Transforming the Global System: From Violent Economics to Global Peace and Prosperity

Glen T. Martin

Radford University

President, International Philosophers for Peace

Secretary-General, World Constitution and Parliament Association

September 2007


            This paper describes the global system as one of structural violence imposed by a tiny ruling elite in the world who control 40% of the world’s wealth.  It describes the dynamics of the world economy under the World Trade Organization, IMF, World Bank, global capitalism, and the system of sovereign nation-states.  This entire system is one of institutionalized violence in which the imperial nations use massive state terrorism to crush opposition to the system anywhere in the world.  The paper goes on to describe the changed fundamental assumptions behind the Constitution for the Federation of Earth that will ensure a global economics of prosperity for the vast majority and a global, non-military political system that will ensure peace as well as justice for the peoples of the Earth.

1.  Our World System of Structural Violence

            The central form of violence on our planet today involves a dynamic of structural violence that results in the impoverishment of the vast majority.  This structural violence is a historical consequence of the system of the private accumulation of wealth that has been imposed upon the world for the past several centuries.   Today, half the world — more than three billion people — live on less than two dollars a day.    Nearly a billion people entered the twenty-first century unable to read a book or sign their names.  Less than one per cent of the one trillion dollars that the world spends each year on weapons could put every child on Earth into school.  The poorer the country, the more likely it is that debt repayments are being extracted directly from people who neither contracted the loans nor received any of the money.  The developing world now spends $13 on debt repayment for every $1 it receives in grants.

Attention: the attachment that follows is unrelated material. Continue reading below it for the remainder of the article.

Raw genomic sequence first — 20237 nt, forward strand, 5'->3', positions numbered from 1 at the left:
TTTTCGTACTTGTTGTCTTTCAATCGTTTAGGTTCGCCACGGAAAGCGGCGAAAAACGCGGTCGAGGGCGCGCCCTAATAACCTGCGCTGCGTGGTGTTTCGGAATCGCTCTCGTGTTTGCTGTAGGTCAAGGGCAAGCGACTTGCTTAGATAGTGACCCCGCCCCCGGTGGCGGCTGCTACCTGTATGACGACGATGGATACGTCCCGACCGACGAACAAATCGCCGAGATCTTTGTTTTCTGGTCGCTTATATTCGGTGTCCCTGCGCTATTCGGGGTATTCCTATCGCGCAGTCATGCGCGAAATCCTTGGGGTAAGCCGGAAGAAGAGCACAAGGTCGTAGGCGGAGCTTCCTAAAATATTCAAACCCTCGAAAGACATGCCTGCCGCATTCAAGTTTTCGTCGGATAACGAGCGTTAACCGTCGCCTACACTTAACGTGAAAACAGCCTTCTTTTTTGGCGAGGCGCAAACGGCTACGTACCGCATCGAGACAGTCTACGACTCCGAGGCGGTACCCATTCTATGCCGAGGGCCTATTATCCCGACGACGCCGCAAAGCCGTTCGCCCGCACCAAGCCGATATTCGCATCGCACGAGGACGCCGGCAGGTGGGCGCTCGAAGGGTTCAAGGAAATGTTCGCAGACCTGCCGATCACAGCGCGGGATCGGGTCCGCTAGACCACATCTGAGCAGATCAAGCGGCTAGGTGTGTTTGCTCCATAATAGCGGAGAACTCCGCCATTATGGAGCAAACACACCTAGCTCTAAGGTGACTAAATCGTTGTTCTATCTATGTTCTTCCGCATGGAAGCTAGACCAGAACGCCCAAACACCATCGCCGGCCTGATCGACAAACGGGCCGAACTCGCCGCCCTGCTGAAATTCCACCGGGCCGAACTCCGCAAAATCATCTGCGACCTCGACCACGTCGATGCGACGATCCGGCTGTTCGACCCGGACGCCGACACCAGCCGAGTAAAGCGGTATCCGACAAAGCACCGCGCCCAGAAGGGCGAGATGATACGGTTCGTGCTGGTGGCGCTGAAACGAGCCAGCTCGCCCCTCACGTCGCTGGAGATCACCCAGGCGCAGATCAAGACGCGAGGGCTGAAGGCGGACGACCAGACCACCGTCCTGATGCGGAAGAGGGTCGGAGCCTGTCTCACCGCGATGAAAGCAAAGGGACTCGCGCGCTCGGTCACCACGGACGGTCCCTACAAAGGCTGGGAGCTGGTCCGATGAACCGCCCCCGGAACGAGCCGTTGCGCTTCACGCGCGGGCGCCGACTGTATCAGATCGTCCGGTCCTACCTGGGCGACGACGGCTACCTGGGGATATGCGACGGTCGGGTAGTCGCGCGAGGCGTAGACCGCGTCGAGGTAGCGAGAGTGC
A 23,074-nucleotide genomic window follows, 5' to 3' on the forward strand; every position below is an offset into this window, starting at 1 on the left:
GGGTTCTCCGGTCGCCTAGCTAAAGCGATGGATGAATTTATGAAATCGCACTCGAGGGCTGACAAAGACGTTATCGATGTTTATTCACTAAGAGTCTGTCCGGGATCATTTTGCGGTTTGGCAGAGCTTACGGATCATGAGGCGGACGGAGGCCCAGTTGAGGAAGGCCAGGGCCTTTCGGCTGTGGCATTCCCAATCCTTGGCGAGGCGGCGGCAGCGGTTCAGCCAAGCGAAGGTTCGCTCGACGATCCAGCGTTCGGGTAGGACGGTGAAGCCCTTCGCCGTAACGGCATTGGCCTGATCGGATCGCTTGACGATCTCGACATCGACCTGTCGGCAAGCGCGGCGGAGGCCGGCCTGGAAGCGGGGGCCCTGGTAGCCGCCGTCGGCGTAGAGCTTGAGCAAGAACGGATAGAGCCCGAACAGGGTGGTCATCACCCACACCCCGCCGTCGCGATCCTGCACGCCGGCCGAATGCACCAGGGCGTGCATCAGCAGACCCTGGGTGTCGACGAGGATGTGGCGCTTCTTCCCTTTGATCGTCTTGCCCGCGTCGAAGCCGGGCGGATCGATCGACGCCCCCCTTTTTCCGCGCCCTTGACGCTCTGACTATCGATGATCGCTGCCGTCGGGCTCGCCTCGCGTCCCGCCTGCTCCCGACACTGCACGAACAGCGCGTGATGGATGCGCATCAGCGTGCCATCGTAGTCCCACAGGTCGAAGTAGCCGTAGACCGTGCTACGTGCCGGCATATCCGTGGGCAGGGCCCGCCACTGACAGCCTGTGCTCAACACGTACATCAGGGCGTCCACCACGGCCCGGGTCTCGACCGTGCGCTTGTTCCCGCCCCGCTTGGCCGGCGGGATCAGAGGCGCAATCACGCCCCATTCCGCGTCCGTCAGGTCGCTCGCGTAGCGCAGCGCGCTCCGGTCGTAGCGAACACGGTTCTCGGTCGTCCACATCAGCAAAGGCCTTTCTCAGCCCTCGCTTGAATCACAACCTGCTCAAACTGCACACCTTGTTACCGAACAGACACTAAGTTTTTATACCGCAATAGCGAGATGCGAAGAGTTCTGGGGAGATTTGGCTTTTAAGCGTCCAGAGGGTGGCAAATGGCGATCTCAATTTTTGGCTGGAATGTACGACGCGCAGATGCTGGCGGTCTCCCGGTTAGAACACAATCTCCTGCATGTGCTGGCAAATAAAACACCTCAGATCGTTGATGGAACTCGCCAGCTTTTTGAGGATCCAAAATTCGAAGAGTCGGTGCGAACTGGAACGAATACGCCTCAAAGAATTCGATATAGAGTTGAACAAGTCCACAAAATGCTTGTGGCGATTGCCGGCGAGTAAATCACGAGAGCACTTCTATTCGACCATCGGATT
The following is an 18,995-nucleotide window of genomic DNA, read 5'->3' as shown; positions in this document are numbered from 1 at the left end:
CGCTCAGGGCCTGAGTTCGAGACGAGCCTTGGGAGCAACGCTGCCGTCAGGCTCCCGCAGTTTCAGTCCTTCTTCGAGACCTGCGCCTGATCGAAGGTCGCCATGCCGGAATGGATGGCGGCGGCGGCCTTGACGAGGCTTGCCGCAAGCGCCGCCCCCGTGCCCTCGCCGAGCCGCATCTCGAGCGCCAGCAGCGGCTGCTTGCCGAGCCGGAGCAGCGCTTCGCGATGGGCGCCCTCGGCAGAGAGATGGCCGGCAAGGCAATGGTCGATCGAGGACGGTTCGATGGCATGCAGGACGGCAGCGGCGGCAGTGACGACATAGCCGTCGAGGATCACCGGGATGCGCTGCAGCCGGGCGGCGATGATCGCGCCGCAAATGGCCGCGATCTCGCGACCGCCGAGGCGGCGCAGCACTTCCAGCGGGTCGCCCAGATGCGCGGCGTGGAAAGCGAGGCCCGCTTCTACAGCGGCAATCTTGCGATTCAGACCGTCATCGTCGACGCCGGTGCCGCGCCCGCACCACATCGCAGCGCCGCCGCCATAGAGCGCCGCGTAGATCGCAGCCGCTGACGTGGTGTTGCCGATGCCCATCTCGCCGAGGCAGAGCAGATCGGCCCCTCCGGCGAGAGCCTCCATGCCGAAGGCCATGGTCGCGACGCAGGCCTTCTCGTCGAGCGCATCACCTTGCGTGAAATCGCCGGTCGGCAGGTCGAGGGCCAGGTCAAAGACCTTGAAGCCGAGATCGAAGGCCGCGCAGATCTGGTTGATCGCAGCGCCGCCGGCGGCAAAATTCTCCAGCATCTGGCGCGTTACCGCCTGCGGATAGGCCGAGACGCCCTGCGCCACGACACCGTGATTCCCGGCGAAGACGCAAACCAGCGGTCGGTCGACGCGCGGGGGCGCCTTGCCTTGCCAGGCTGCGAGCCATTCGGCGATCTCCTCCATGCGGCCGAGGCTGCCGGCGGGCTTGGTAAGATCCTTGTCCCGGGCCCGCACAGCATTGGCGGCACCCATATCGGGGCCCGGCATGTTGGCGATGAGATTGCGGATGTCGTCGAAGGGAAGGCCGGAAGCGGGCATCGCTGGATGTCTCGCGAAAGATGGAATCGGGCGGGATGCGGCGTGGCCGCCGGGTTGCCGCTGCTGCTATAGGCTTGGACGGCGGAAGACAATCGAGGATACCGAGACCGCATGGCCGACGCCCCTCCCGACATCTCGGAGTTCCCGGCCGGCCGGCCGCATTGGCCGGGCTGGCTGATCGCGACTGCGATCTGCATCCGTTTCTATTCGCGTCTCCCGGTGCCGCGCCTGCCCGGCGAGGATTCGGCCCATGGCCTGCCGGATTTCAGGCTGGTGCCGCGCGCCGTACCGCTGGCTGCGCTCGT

Approximately 790 million people in the developing world are still chronically undernourished.  30,000 children die each day due to poverty.  2.2 million children die each year because they have not been immunized. Some 1.3 billion people in developing countries have inadequate access to water, and 2.6 billion lack basic sanitation.  The slice of the economic pie taken by the richest 1% of the world’s people is the same size as that available to the poorest 57% of humankind.  The Gross Domestic Product of the poorest 48 nations (i.e. a twenty-five percent of the world’s countries) is less than the wealth of the world’s three richest people combined. (These global statistics are found at, see also Brown 2007, p. 271).

            The global south has been colonized and exploited for five centuries by the ruling classes of the global northern imperial nations with no end in sight.  Today’s system of neo-colonial domination and exploitation is no less brutal than that exercised by Spanish conquistadors or British imperial troops.  Brazilian politician Luis Ignacio Silva writes:

The Third World War has already started…. The war is tearing down Brazil, Latin America, and practically all the Third World.  Instead of soldiers dying, there are children.  It is a war over the Third World debt, one which has as its main weapon, interest, a weapon more deadly than the atom bomb, more shattering than a laser beam. (in Brown 2007, p. 202)

Christian theologian Jürgen Moltmann writes:

            There are political and economic structures which are unjust because they are used to enforce the domination of human beings over human beings, the exploitation of human beings by human beings, and the alienation of human beings from one another.  Within these structures, violence is practiced, not directly and personally, but indirectly, by way of laws and prices.  Through structures of this kind, violence is legitimated.  Through them, violent death is spread. Today impoverishment, debt, and exploitation spread misery, disease and epidemics, and hence premature death, among the weakest of the weak in the Third-world.  The mass death of children in Africa is just the beginning.  There, the number of people dying a violent death through structural violence is greater than the number of soldiers killed by military violence in the great world wars.  (1996, p. 95)